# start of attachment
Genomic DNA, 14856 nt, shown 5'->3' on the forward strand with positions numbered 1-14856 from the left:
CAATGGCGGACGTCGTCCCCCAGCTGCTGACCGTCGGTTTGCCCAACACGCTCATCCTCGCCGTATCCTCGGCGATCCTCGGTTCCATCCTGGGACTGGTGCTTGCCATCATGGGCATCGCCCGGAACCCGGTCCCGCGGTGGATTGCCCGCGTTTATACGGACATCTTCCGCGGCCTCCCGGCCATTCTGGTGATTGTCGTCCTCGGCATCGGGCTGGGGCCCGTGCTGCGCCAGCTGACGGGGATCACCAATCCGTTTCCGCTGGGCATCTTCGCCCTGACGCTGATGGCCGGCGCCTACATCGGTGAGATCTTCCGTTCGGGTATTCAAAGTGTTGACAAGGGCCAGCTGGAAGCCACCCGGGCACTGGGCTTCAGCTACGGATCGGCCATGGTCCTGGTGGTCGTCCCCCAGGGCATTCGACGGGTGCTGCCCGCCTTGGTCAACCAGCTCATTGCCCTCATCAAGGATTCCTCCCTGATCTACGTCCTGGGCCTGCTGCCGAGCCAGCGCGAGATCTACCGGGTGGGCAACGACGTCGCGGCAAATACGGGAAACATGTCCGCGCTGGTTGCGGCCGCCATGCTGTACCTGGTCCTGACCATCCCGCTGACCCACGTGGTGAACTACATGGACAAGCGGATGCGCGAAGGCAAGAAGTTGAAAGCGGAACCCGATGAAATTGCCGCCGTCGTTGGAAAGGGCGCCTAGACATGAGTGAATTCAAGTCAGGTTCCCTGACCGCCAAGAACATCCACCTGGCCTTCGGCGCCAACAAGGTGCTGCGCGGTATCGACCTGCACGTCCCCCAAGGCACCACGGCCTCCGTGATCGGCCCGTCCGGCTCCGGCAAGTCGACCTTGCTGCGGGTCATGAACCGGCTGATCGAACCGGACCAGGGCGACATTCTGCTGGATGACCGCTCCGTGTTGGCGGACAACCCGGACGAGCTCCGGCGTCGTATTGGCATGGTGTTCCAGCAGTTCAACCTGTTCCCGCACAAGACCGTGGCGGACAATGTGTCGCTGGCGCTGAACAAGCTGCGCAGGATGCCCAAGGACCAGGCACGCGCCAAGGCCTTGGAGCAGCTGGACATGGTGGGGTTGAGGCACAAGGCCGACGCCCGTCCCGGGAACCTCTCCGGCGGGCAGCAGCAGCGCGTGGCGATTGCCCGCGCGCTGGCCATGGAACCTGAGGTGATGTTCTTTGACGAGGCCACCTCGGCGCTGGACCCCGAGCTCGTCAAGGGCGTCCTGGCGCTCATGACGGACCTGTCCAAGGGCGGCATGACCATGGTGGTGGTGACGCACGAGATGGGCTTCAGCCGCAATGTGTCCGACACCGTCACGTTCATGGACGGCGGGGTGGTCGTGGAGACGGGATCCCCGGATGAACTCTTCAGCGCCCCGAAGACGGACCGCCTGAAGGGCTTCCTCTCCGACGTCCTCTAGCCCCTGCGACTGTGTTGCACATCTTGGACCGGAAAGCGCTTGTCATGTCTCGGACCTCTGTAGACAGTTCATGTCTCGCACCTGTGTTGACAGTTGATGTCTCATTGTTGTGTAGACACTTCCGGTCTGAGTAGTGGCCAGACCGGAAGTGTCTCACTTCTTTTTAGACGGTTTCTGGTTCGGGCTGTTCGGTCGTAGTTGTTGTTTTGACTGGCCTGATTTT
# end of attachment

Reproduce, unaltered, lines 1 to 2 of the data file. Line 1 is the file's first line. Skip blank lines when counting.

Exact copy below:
Genomic DNA, 14856 nt, shown 5'->3' on the forward strand with positions numbered 1-14856 from the left:
CAATGGCGGACGTCGTCCCCCAGCTGCTGACCGTCGGTTTGCCCAACACGCTCATCCTCGCCGTATCCTCGGCGATCCTCGGTTCCATCCTGGGACTGGTGCTTGCCATCATGGGCATCGCCCGGAACCCGGTCCCGCGGTGGATTGCCCGCGTTTATACGGACATCTTCCGCGGCCTCCCGGCCATTCTGGTGATTGTCGTCCTCGGCATCGGGCTGGGGCCCGTGCTGCGCCAGCTGACGGGGATCACCAATCCGTTTCCGCTGGGCATCTTCGCCCTGACGCTGATGGCCGGCGCCTACATCGGTGAGATCTTCCGTTCGGGTATTCAAAGTGTTGACAAGGGCCAGCTGGAAGCCACCCGGGCACTGGGCTTCAGCTACGGATCGGCCATGGTCCTGGTGGTCGTCCCCCAGGGCATTCGACGGGTGCTGCCCGCCTTGGTCAACCAGCTCATTGCCCTCATCAAGGATTCCTCCCTGATCTACGTCCTGGGCCTGCTGCCGAGCCAGCGCGAGATCTACCGGGTGGGCAACGACGTCGCGGCAAATACGGGAAACATGTCCGCGCTGGTTGCGGCCGCCATGCTGTACCTGGTCCTGACCATCCCGCTGACCCACGTGGTGAACTACATGGACAAGCGGATGCGCGAAGGCAAGAAGTTGAAAGCGGAACCCGATGAAATTGCCGCCGTCGTTGGAAAGGGCGCCTAGACATGAGTGAATTCAAGTCAGGTTCCCTGACCGCCAAGAACATCCACCTGGCCTTCGGCGCCAACAAGGTGCTGCGCGGTATCGACCTGCACGTCCCCCAAGGCACCACGGCCTCCGTGATCGGCCCGTCCGGCTCCGGCAAGTCGACCTTGCTGCGGGTCATGAACCGGCTGATCGAACCGGACCAGGGCGACATTCTGCTGGATGACCGCTCCGTGTTGGCGGACAACCCGGACGAGCTCCGGCGTCGTATTGGCATGGTGTTCCAGCAGTTCAACCTGTTCCCGCACAAGACCGTGGCGGACAATGTGTCGCTGGCGCTGAACAAGCTGCGCAGGATGCCCAAGGACCAGGCACGCGCCAAGGCCTTGGAGCAGCTGGACATGGTGGGGTTGAGGCACAAGGCCGACGCCCGTCCCGGGAACCTCTCCGGCGGGCAGCAGCAGCGCGTGGCGATTGCCCGCGCGCTGGCCATGGAACCTGAGGTGATGTTCTTTGACGAGGCCACCTCGGCGCTGGACCCCGAGCTCGTCAAGGGCGTCCTGGCGCTCATGACGGACCTGTCCAAGGGCGGCATGACCATGGTGGTGGTGACGCACGAGATGGGCTTCAGCCGCAATGTGTCCGACACCGTCACGTTCATGGACGGCGGGGTGGTCGTGGAGACGGGATCCCCGGATGAACTCTTCAGCGCCCCGAAGACGGACCGCCTGAAGGGCTTCCTCTCCGACGTCCTCTAGCCCCTGCGACTGTGTTGCACATCTTGGACCGGAAAGCGCTTGTCATGTCTCGGACCTCTGTAGACAGTTCATGTCTCGCACCTGTGTTGACAGTTGATGTCTCATTGTTGTGTAGACACTTCCGGTCTGAGTAGTGGCCAGACCGGAAGTGTCTCACTTCTTTTTAGACGGTTTCTGGTTCGGGCTGTTCGGTCGTAGTTGTTGTTTTGACTGGCCTGATTTT